WASHINGTON -- The
Aereo, a Brooklyn-based start-up distributor, uses small antennas to pick up over-the-air TV signals and allows a consumer to store them for later viewing. The company says its service is entirely legal since it uses the signals that a homeowner with an old-fashioned antenna could pick up as well.
But broadcasters see a major threat to their industry because Aereo is re-transmitting their copyrighted programs and not paying for them. These days, broadcasters depend heavily on revenue paid by cable and satellite companies that carry their signals, and they fear that business model will erode if cable firms are told they can take over-the-air signals for free.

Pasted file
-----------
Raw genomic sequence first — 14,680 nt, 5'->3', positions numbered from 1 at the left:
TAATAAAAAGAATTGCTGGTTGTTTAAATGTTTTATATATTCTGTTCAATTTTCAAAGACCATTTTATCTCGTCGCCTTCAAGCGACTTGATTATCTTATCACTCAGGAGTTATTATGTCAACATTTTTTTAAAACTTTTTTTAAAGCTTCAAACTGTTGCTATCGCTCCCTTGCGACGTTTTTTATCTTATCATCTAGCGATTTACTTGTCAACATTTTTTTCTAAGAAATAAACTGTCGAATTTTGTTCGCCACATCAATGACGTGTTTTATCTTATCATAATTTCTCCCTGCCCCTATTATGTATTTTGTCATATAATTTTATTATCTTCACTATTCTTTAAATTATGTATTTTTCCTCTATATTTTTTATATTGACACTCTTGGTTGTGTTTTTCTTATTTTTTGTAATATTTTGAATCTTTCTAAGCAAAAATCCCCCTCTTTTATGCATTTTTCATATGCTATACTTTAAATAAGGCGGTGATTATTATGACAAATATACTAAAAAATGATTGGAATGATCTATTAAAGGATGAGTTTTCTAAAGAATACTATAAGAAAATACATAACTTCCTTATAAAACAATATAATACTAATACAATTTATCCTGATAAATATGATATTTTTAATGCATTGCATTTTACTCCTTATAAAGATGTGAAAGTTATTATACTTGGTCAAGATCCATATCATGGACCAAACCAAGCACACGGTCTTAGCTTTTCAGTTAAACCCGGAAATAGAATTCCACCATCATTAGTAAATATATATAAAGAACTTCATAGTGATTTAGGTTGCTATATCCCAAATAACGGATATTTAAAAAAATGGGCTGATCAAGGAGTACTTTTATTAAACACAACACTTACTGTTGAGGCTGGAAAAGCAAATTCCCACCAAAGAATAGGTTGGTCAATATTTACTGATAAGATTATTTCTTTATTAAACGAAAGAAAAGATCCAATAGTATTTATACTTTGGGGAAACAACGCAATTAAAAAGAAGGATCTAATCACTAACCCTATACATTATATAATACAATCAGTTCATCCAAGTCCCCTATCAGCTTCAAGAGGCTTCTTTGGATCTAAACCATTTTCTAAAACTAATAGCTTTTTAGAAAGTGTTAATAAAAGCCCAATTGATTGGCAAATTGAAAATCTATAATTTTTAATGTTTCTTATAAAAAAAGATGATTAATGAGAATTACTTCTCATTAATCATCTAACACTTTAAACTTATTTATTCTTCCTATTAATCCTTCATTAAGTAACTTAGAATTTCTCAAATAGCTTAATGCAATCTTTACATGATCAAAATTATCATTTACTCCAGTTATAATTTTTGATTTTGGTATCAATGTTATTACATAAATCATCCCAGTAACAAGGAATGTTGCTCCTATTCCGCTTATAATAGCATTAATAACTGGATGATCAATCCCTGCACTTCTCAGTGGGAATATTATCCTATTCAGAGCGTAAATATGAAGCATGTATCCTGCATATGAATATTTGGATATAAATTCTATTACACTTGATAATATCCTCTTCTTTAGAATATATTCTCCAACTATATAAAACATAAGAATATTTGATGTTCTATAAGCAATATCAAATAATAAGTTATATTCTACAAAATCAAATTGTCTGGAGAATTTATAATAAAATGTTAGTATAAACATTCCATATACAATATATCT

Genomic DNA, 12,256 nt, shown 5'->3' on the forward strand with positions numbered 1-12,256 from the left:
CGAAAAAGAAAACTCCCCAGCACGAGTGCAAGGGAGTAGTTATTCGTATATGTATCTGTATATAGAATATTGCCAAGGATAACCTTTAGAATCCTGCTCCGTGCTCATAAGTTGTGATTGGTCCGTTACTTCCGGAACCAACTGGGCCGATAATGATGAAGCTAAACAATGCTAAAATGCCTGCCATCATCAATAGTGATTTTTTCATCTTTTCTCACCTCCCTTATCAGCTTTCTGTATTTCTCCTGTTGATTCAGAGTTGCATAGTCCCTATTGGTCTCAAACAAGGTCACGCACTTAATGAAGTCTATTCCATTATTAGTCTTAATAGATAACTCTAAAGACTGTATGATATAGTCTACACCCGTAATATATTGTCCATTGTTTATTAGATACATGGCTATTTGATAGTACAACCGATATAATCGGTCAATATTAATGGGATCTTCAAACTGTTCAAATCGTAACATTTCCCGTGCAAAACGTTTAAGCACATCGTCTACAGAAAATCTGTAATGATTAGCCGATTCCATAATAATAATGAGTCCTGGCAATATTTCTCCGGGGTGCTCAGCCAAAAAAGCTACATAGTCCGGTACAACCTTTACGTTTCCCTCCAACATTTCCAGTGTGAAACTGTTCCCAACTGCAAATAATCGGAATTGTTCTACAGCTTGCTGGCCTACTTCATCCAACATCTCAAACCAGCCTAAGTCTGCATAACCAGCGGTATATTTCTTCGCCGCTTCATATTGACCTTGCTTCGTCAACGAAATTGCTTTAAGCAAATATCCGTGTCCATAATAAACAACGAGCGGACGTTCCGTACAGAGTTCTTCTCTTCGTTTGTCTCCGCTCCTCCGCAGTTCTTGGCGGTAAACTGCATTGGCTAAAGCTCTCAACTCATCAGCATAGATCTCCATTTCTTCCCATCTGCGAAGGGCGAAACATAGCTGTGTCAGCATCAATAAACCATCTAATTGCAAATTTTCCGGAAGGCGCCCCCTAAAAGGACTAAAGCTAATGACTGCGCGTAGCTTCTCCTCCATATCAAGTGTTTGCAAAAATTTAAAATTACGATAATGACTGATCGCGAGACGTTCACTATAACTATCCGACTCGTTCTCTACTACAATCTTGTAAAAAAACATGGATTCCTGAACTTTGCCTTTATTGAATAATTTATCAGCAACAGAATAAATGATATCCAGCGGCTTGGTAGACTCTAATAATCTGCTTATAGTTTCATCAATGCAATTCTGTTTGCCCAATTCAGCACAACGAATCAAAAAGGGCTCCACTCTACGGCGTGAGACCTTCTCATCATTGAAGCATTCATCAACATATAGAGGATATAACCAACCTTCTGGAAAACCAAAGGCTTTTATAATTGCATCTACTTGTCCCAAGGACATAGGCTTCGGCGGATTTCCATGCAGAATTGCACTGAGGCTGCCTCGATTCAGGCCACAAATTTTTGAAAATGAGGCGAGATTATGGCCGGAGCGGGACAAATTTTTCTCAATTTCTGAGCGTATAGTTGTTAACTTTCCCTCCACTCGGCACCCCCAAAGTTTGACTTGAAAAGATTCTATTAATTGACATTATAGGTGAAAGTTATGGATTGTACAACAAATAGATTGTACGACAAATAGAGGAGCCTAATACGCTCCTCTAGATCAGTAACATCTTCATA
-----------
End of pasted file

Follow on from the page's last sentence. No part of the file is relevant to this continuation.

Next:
The biggest TV companies, including
But they lost last year when the 2nd Circuit Court of Appeals, in a 2-1 decision, said Aereo "transmits unique copies of broadcasts over the Internet" to individuals, so these are not "public" showings.
Taking their appeal to the Supreme Court, the broadcasters said this decision, unless revised, would "profoundly affect, and potentially endanger, over-the-air broadcast television." Their lawyers said it is "nonsensical" to say that "when tens of thousands of Aereo customers can simultaneously watch the same broadcast of the Superbowl using Aereo" that the company is not "publicly" showing the broadcast.
Lawyers for Aereo agreed the high court should decide the issue now, rather than wait for conflicting rulings from lower courts. They argued broadcasters have to live with the "essential bargain" they made years ago to send out free broadcasts in exchange for use of "public spectrum worth billions of dollars."
The court said it will hear the case of ABC vs. Aereo in late April and issue a ruling by late June.